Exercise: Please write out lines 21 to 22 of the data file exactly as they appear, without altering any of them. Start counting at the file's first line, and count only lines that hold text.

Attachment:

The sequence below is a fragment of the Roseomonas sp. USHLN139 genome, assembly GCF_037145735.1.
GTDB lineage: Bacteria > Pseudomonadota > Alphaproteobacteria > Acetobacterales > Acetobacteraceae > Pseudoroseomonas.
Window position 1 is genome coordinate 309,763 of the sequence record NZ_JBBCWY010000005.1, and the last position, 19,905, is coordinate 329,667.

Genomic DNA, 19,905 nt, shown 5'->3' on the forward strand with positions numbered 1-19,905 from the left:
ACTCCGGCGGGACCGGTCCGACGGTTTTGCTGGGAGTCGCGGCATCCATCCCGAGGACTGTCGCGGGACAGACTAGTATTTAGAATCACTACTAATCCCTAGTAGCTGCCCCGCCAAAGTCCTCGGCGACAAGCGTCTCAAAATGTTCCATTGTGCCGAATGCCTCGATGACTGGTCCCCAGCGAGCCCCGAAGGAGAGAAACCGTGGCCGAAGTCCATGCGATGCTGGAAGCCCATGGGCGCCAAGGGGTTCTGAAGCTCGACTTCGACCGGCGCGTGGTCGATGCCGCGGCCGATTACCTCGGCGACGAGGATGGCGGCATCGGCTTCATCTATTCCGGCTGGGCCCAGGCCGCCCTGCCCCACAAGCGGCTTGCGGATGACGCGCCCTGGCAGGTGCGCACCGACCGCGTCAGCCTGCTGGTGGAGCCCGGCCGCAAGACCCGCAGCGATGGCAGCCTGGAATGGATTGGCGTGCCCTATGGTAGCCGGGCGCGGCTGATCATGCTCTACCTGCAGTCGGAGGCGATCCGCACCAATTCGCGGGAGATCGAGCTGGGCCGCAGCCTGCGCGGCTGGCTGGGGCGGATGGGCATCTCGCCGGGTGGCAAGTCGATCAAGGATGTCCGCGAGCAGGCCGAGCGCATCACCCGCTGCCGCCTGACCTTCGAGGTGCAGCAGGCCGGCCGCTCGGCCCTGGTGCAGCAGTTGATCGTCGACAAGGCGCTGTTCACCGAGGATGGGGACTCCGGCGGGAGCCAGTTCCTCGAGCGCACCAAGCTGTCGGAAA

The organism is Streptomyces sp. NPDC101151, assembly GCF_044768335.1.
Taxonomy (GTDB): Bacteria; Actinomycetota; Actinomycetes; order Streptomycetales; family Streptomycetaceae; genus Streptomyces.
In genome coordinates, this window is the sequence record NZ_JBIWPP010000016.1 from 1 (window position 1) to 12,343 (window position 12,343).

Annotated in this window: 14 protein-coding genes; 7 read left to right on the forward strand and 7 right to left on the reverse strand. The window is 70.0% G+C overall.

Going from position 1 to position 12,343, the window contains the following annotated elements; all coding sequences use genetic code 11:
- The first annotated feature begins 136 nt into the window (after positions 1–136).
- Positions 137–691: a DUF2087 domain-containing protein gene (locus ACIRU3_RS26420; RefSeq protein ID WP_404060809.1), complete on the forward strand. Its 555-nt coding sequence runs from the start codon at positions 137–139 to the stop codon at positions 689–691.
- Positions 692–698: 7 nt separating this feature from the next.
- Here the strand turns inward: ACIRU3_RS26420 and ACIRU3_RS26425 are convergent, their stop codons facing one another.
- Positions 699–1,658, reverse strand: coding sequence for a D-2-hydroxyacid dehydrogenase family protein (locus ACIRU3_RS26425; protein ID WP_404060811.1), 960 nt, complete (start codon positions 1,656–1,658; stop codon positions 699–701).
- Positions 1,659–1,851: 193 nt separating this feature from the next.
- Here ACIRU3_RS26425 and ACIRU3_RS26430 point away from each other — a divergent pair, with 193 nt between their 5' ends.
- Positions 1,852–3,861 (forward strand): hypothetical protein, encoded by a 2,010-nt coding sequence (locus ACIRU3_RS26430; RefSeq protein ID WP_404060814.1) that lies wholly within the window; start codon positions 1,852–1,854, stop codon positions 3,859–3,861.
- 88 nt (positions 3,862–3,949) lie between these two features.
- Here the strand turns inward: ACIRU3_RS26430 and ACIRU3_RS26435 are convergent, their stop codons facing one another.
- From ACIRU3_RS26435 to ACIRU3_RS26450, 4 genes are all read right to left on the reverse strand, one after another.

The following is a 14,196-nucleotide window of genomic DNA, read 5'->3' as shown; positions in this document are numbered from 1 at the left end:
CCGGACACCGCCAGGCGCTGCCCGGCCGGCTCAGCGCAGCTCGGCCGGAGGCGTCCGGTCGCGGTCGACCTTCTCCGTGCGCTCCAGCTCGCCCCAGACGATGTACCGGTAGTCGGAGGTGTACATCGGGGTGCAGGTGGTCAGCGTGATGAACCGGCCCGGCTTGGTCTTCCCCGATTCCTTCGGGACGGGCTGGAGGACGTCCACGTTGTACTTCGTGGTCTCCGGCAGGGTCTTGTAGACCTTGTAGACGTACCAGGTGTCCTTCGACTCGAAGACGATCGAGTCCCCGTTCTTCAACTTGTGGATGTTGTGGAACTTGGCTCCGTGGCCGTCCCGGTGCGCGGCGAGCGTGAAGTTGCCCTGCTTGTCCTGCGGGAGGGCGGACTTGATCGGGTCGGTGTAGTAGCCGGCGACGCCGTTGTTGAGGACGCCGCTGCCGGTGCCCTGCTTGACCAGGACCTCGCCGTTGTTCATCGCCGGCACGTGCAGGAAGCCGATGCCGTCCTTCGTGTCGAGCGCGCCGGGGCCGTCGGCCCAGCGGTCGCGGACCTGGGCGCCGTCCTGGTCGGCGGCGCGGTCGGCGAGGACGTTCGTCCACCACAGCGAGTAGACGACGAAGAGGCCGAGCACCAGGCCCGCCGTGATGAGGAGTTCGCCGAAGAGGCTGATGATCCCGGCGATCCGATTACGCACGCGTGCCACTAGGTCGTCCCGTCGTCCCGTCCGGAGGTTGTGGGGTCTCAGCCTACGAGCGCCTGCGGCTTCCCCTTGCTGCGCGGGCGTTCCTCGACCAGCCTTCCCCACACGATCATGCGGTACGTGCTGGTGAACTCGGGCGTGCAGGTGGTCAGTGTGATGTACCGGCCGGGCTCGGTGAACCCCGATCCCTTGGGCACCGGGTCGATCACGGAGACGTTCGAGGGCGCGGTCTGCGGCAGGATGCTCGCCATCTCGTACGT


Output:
- From ACIRU3_RS26435 to ACIRU3_RS26450, 4 genes are all read right to left on the reverse strand, one after another.

The following is a 14,196-nucleotide window of genomic DNA, read 5'->3' as shown; positions in this document are numbered from 1 at the left end: